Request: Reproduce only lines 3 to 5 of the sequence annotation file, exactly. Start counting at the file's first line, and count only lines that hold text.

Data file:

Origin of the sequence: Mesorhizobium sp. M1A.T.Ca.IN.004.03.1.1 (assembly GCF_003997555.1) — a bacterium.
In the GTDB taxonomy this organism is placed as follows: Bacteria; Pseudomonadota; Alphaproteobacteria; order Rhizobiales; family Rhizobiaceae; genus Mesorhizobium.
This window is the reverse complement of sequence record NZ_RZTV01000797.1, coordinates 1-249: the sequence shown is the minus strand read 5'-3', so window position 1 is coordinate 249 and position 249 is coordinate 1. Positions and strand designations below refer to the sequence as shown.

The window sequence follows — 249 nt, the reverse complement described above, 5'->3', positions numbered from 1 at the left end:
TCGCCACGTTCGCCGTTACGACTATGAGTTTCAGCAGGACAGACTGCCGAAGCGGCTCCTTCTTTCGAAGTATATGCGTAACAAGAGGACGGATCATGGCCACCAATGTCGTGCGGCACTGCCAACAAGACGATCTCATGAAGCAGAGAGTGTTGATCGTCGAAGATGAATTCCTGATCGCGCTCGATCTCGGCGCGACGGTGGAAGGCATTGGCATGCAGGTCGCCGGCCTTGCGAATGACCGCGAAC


This window is the reverse complement of sequence record NZ_RZTV01000797.1, coordinates 1-249: the sequence shown is the minus strand read 5'-3', so window position 1 is coordinate 249 and position 249 is coordinate 1. Positions and strand designations below refer to the sequence as shown.

The window sequence follows — 249 nt, the reverse complement described above, 5'->3', positions numbered from 1 at the left end:
TCGCCACGTTCGCCGTTACGACTATGAGTTTCAGCAGGACAGACTGCCGAAGCGGCTCCTTCTTTCGAAGTATATGCGTAACAAGAGGACGGATCATGGCCACCAATGTCGTGCGGCACTGCCAACAAGACGATCTCATGAAGCAGAGAGTGTTGATCGTCGAAGATGAATTCCTGATCGCGCTCGATCTCGGCGCGACGGTGGAAGGCATTGGCATGCAGGTCGCCGGCCTTGCGAATGACCGCGAAC